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Alfred Williams Claims 1990 Butkus Award As Nation's Top Linebacker

Alfred Williams, the 1990 Butkus Award winner.

Shortly after leading Colorado to its second straight Big Eight title and just under a month before helping the Buffaloes to the 1990 national title, senior linebacker Alfred Williams was named the winner of the annual Butkus Award.

Williams, a 2008 inductee into the Colorado Athletics Hall of Fame, would go on to win a pair of Super Bowls with the Denver Broncos and is a member of the 2010 College Football Hall of Fame class. (Keyed in by CU Student Assistant SID Alex Kaufman).

By Craig Harper
Boulder Daily Camera
(Dec. 5, 1990)

One can only imagine the possibilities for Alfred Williams if University of Colorado football opponents had not focused on keeping him and Kanavis McGhee from making plays on defense this season. 

By doing so, opposing offenses showed their respect for CU’s bookend outside linebackers. 

No doubt the voters of the Butkus Award took that into consideration, for on Tuesday they showed their respect for Williams by naming him the winner of the award given annually to college football’s best linebacker. 

Williams, a senior who already has earned consensus All-America honors and is the Big Eight’s defensive player of the year, edged Illinois’ Darrick Brownlow in voting among five finalists. 

Williams and Brownlow each received six first-place votes, but Williams tallied 31 points to Brownlow’s 28.  Notre Dame’s Michael Stonebreaker was third with 12 points. 

Williams will receive the award in ceremonies Saturday night at the Downtown Athletic Club of Orlando, Fla.  Dick Butkus, former star linebacker for Illinois and the Chicago Bears will present the award which bears his name. 

After learning he had won Tuesday morning, Williams did a series of interviews, then was going to call his mother in Houston. 

“She probably doesn’t know who Butkus is,” Williams said.  “I’ll explain, and then tell her we’ve got a trip this weekend.”

Williams said he hopes to take his mother, younger brother and McGhee with him to Orlando.  McGhee was one of four finalists for the Lombardi Award last year.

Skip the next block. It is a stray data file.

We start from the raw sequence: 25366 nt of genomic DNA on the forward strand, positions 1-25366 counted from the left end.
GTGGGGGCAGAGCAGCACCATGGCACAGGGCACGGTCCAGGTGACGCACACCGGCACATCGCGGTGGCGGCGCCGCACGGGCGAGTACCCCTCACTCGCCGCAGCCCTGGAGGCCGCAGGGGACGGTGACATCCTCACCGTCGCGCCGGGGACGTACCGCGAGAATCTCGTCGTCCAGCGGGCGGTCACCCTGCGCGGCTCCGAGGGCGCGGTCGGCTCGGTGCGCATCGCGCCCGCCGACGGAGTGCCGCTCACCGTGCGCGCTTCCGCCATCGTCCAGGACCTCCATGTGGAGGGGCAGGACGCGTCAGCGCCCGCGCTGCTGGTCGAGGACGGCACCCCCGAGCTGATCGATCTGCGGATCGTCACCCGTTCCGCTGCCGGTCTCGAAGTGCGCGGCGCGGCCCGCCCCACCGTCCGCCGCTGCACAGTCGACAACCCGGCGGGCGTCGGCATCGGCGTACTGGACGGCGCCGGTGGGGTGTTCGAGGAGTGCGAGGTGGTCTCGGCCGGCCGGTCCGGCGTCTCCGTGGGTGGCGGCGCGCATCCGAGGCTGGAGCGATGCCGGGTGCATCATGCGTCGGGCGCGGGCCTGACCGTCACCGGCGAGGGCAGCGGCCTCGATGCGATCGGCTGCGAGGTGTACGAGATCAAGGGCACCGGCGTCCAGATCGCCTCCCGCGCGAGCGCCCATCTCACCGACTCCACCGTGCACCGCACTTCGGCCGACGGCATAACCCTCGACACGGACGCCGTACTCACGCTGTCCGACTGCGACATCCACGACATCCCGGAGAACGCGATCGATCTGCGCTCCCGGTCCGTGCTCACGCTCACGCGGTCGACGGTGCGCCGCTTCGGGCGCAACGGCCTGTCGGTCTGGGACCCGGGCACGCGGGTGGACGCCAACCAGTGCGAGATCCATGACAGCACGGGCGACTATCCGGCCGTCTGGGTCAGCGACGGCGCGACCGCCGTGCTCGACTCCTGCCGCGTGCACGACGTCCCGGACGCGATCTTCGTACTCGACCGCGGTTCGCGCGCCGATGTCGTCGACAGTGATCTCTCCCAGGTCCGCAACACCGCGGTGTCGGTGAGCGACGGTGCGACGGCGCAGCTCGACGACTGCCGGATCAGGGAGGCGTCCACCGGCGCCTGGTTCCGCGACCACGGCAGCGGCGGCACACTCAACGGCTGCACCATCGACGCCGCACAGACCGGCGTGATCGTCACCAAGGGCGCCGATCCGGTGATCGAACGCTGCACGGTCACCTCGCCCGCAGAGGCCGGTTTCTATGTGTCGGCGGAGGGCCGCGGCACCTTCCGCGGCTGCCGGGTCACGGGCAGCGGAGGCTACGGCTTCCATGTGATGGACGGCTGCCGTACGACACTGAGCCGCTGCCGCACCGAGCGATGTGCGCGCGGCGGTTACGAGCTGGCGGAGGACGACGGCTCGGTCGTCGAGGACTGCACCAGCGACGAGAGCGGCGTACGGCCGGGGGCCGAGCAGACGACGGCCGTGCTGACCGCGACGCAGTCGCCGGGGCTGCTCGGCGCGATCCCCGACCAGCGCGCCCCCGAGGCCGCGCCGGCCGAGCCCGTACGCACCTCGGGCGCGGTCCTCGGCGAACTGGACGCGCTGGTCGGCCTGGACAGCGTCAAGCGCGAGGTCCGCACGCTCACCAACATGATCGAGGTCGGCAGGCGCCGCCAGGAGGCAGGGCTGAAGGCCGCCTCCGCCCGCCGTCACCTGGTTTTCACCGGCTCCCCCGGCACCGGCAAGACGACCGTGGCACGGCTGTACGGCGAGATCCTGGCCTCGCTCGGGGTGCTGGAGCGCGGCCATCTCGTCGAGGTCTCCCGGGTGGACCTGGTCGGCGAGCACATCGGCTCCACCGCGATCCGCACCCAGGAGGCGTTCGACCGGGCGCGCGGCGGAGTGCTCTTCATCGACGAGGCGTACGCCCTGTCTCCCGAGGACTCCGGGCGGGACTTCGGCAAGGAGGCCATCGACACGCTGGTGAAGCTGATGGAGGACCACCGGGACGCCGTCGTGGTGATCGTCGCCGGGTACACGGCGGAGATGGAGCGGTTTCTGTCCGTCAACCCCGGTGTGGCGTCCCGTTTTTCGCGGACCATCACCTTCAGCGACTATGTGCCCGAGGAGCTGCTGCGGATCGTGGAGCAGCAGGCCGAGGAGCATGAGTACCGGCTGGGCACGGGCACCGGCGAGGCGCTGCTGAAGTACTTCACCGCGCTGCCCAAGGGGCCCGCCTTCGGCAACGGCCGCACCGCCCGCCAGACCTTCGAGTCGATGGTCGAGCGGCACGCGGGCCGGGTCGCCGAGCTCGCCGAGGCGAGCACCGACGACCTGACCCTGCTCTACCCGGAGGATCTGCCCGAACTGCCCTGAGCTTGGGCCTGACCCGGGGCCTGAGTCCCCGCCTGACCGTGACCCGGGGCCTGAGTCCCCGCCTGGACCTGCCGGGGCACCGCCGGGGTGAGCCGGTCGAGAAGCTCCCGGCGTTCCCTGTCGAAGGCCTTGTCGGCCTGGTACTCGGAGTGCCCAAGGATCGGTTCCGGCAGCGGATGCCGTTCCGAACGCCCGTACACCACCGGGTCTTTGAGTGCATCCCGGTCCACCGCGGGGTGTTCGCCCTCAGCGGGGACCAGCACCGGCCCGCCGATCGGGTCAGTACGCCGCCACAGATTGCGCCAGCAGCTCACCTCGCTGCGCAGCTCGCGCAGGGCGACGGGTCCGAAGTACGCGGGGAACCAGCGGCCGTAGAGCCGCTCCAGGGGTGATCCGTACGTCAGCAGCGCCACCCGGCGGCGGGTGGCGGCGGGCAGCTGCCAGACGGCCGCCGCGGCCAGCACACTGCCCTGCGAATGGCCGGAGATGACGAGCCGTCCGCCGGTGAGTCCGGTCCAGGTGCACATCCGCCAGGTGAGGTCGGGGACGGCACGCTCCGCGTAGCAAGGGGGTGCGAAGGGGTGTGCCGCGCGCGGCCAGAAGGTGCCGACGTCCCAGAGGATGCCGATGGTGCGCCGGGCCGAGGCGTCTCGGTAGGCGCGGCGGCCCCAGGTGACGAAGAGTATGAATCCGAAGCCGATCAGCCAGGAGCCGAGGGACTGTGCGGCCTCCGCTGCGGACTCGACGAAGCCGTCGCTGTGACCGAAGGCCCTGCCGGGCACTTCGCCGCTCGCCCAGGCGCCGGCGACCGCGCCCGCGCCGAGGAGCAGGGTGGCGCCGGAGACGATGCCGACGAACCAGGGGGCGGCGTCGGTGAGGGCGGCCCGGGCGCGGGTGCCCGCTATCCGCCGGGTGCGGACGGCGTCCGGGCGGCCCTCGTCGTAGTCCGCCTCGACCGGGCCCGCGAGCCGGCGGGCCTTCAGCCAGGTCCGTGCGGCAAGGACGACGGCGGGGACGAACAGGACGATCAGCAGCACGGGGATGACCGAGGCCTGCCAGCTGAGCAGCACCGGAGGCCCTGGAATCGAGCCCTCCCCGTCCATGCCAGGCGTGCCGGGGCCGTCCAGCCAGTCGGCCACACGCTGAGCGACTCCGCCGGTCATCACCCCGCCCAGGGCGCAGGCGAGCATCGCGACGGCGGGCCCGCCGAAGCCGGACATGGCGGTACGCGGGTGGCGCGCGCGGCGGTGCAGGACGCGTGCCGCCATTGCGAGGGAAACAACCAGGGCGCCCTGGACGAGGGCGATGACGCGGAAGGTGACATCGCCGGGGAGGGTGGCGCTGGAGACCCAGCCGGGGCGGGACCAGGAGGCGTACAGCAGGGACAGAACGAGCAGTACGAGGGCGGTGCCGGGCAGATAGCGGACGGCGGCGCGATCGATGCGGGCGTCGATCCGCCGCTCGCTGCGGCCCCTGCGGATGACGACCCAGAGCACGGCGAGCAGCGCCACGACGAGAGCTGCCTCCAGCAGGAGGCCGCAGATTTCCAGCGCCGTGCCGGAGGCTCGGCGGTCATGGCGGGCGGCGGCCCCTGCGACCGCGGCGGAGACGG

He also hopes Brownlow will be present.  “I met him last year at the Playboy All-America team,” Williams said.  “I’ve been watching him all year and he played spectacularly, especially against us.”

Illinois handed top-ranked Colorado its only loss, 23-22, in the Buffs’ third game of the season.  “I wanted to have a better game than him, but I don’t know if I did,” Williams said.  Williams knew he was a finalist for the Butkus Award, but didn’t learn until Tuesday that he had won. 

“I haven’t been able to wipe the smile of my face since I’ve been told, he said.”

Asked if it is the highlight of his career, Williams said, “For an individual award, this would have to be it.  Until the middle of the season, I didn’t think it was important to pay attention to individual awards.”

“I see it as something for our outside linebackers.  I accept it with great appreciation and hope I can give something back to the university.”

Alfred Williams was a two-time Big 8 Defensive Player of the Year and is CU's all-time leader in sacks.

Considering that he saw a good deal more playing time this year than in 1989, Williams’ statistics were down.  While he was in for about 150 more plays, he only had two more sacks (12½) and seven more total tackles (88, including 55 solos).

But that was due primarily to the way teams played the Buffs. 

“I had to overcome three-step passers, double-teams from fullbacks and tackles and sprintouts to get (the quarterback) out of the pocket,” said Williams, who holds CU’s career sacks record with 35. 

“On the run, Kanavis and I haven’t been tested on the perimeter.  That must be a compliment to us, but it was kind of tough to make plays.”

McGhee recalled, “One game I only had two plays come to my side.  I was upset at (position coach Bob) Simmons, (defensive coordinator Mike) Hankwitz and the team  because I wasn’t able to enjoy sharing the success of the team.”

Williams paused, adding, “If nothing else, we helped (nose tackle Joel) Steed and (defensive tackle Garry) Howe become All-Big Eight. They were forced to make plays, and they did.”

Not surprisingly, when asked to recall a play this season that stands out in his mind, Williams said the pass he caught when head coach Bill McCartney let him play tight end late in the regular-season finale with Kansas State. 

“In four years I haven’t had an interception,” he said.  “I didn’t have a chance to show my explosive running skills.”

Williams, who should be a high pick in next spring’s NFL draft, has accepted an invitation to play in the Hula Bowl after CU bids for the national championship in the Jan. 1 Orange Bowl against Notre Dame. 

It is the only post-season all-star game on his agenda.  “I’ve had other offers, but I think I’m going just going to take one,” Williams said.  “I don’t like flying much.  I’m hesitant to take the trip to Hawaii, but I want to show people I can play with the best in the nation.”

Williams also said he probably will attend the NFL Scouting Combine in Indianapolis next February.


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